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Giving Omaha's Kids a Smart Start in STEM

Remember when you first learned about the tiny molecules that make up every living plant, animal and substance? It seemed an impossible reality to your young mind, as it’s hard to believe what the eye can’t see. But your teacher, like any good teacher, gave you the tools to observe these minute beings on their terms, and the wonder your eyes beheld through the microscope expanded your understanding of fire, water and the breath of life. Up to that point, everything unknown was a curiosity that you couldn’t wrap your head around, but with just the smallest nugget of knowledge the world made a little more sense and a spark was lit.

Margertha McLean, who can’t remember a time when all things science and math didn’t fascinate her, is hoping to plant that same spark in Omaha’s youngest children. As the new owner of Smart Start Learning Center, McLean is putting her training and education to work. She’s spent the past seven years working for two major food companies in a lucrative food scientist and operations manager career, but is taking her degrees in Cellular Biology, Biochemistry and Nutritional Sciences to early childhood education. It may seem like science and childcare wouldn’t mix, but both fields are not all that different, and McLean would be the first to tell you how children can benefit from a STEM education (Science Technology Engineering Mathematics) foundations at an early age.

 

"At Smart Start we aim to offer a balanced curriculum with a focus in STEM. This benefits the child's learning trajectory and helps to set measurable goals."
- Margertha McLean

 

While a graduate student at the University of Wisconsin-Madison, McLean was simultaneously involved in research and tutoring in math and science. Working between two different fields gave her a “unique spin on how science fits hand-in-hand with early childhood education.” An early start leads to a better grasp of more than just biology, chemistry and physics, as it trains children to think and observe in more comprehensive ways. “At Smart Start we aim to offer a balanced curriculum with a focus in STEM,” says McLean. “This benefits the child’s learning trajectory and helps to set measurable goals.”

Former owner, Jayne Buck, had similar ideas when she bought Smart Start in 2012. What was originally intended to be an investment quickly became a project of passion. “I wanted to provide the same services and activities that my own children had when growing up,” says Buck. On that note, she implemented all-inclusive enrichment activities at no extra charge, reviving a neglected center and boosting enrollment from under 25 children to five times that. Programs for school age children were developed, including before and after school care, school transportation and school break programs with field trips and special activities. Children ages 3 and up are exposed to art, dance, soccer, story time and more to provide a well-rounded experience. These added programs and enrichment activities have aided the success of the center, and McLean plans to keep them in place.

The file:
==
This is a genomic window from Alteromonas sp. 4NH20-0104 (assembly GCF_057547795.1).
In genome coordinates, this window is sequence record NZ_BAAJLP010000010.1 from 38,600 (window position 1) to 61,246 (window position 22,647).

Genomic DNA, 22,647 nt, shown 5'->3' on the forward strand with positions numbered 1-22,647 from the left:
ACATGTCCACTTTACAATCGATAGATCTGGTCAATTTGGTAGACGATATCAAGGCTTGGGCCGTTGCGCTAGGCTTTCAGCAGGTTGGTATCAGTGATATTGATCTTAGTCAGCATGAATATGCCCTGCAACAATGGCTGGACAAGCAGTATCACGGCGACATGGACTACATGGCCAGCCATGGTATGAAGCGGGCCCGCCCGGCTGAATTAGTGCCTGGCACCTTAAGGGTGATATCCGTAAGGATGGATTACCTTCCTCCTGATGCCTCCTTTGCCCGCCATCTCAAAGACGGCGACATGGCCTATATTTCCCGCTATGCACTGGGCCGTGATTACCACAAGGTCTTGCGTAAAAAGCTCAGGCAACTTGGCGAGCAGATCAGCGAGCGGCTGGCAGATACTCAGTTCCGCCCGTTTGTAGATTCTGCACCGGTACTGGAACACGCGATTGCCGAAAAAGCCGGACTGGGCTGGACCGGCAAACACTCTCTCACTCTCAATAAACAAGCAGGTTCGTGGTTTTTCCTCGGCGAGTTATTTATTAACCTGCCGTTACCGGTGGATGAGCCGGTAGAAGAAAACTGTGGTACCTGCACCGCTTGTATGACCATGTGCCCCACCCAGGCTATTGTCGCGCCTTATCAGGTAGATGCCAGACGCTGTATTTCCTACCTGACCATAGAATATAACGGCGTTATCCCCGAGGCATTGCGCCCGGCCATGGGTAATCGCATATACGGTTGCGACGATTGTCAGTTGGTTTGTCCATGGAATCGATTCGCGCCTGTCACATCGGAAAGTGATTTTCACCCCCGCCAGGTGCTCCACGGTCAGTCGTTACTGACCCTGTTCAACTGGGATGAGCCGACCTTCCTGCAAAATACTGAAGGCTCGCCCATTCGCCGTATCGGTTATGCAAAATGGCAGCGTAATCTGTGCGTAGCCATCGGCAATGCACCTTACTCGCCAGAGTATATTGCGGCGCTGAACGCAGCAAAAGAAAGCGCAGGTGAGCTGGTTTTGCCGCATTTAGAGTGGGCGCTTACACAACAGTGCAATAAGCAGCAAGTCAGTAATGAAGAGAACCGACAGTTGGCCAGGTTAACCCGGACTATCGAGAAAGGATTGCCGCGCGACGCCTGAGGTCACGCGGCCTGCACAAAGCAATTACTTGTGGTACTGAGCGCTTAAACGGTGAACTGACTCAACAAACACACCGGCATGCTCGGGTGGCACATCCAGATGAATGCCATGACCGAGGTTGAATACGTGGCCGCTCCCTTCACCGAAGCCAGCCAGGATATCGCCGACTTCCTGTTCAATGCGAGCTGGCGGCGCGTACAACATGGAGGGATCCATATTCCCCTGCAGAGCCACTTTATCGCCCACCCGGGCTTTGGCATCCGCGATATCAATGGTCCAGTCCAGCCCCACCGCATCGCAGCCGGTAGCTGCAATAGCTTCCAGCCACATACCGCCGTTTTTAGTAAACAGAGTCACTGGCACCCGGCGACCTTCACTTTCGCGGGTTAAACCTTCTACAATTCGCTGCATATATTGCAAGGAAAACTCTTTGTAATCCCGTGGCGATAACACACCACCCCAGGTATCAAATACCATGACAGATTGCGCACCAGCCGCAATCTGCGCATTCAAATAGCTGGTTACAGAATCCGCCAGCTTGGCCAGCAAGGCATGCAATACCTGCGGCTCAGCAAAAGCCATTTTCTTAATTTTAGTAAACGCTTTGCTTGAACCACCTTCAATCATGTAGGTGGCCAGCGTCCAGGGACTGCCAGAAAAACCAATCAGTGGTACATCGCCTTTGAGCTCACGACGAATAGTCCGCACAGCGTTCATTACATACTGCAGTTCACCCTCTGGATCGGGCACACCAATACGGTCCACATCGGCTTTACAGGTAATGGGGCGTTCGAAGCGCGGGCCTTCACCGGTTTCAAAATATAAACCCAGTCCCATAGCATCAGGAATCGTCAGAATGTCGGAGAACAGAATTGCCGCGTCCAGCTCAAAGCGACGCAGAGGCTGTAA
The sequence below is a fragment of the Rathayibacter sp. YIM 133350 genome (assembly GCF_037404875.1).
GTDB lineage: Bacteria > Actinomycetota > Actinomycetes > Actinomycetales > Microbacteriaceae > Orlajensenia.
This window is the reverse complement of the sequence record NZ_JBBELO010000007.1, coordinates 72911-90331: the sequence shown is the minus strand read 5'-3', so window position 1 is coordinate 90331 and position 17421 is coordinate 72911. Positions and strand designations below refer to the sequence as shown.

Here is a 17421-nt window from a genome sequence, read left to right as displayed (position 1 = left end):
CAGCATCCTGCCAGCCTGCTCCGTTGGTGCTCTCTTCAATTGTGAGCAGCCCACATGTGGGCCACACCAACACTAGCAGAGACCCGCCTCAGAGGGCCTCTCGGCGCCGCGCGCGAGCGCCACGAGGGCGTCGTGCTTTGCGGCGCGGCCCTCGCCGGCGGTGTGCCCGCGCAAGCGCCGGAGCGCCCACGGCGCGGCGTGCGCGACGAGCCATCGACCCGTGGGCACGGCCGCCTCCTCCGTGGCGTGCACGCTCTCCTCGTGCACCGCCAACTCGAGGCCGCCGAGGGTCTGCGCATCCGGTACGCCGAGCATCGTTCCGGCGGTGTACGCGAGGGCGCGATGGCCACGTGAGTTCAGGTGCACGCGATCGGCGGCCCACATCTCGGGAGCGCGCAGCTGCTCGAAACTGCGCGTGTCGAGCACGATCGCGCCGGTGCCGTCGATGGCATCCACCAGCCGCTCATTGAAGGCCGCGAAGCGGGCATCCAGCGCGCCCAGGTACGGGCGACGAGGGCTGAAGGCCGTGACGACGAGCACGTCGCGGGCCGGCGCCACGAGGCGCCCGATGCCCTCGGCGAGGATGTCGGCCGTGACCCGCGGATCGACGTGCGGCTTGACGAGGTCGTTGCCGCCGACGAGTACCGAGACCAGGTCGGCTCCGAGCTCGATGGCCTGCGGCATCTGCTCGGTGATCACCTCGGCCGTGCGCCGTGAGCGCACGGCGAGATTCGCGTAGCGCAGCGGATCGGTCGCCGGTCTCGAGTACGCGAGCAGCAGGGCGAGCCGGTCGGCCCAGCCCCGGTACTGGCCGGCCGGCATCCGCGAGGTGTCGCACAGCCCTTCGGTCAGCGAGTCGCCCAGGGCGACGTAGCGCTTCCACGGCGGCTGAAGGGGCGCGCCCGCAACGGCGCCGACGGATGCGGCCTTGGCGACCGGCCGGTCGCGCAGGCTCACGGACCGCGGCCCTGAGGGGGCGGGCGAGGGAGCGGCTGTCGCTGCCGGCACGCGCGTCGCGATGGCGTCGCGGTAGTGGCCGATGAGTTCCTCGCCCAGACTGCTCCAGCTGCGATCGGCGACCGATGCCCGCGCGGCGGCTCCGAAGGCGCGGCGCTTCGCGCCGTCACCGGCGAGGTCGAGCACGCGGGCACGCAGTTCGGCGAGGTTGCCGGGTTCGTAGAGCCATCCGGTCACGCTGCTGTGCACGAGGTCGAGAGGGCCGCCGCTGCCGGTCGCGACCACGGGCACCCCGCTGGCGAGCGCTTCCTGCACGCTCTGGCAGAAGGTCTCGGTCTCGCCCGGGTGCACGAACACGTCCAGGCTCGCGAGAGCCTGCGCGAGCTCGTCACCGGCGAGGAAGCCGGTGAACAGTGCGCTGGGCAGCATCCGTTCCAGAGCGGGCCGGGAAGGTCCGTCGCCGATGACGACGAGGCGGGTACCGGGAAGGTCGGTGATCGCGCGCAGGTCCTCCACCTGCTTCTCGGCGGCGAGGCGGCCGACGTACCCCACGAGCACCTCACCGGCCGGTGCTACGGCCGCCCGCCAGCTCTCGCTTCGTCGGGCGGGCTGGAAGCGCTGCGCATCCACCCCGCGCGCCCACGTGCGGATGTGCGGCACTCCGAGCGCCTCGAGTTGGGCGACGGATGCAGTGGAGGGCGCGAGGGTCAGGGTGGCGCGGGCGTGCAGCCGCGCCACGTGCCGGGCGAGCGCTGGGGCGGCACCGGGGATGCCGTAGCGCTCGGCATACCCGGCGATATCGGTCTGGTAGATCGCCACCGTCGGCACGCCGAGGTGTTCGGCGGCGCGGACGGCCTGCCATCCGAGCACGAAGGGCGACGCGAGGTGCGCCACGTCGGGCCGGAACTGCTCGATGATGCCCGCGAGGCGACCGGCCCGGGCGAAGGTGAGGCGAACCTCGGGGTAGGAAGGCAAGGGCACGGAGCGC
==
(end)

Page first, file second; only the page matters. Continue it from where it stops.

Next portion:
But it didn’t happen overnight. Buck put in countless hours, developing a curriculum and setting aggressive goals for growth. She focused on creating an “entire experience for parents and children from start to finish.” Buck introduced the emphasis on healthy eating with access to fresh fruits and vegetables, organized the classrooms and developed the staff to where they are now. She and her husband James “enjoy the process of taking a business, growing it, working on it and seeing the fruits of labor,” says Buck. With Smart Start, it’s been more than just an entrepreneurial endeavor. The Bucks put in countless hours improving the facility with the Early Learning Guidelines in mind to ensure age-appropriate activities were available. It’s been a work of dedication, where Buck became invested in the well-being of the staff, parents and children, and it’s this deep care that she sees in McLean.

Like Buck, McLean didn’t set out to become an owner and of a childcare facility, but when she became pregnant with her daughter, she began to think about how she could work, spend more time with her daughter, and have an impact on education. Her husband, family and friends were supportive, but not without skepticism. Not only would she be leaving behind a thriving career in corporate America, but she’d be taking on something entirely out of her purview.  But this wasn’t done on a whim, and she wasn’t going in without a plan.

Buck already put in place several programs that involve aspects of STEM, but McLean wants to take it even further. With the assistance of her tenured staff, assessment tests will be developed to help meet each child’s individual needs, from toddlers to preschoolers. There is a need for more readiness programs for pre-kindergarten children, and McLean would like to introduce them to robotics and engineering in the form of special building blocks and math brain breaks. Nutrition is equally important, and Smart Start provides healthy meals and snacks to help children gain knowledge of food agriculture and general nutrition.

It’s an ambitious start for McLean, who has already spent her first first month meeting most of the parents, getting to know the children, and working with her knowledgeable staff to help in her transition to ownership. “The teachers have lots of experience – over 20 years’ worth – and have been essential in my coming on boarding,” says McLean. Who knows, maybe one day you'll see other Smart Start Learning Centers in the area, ensuring that Omaha’s children are flourishing and having fun with STEM education.

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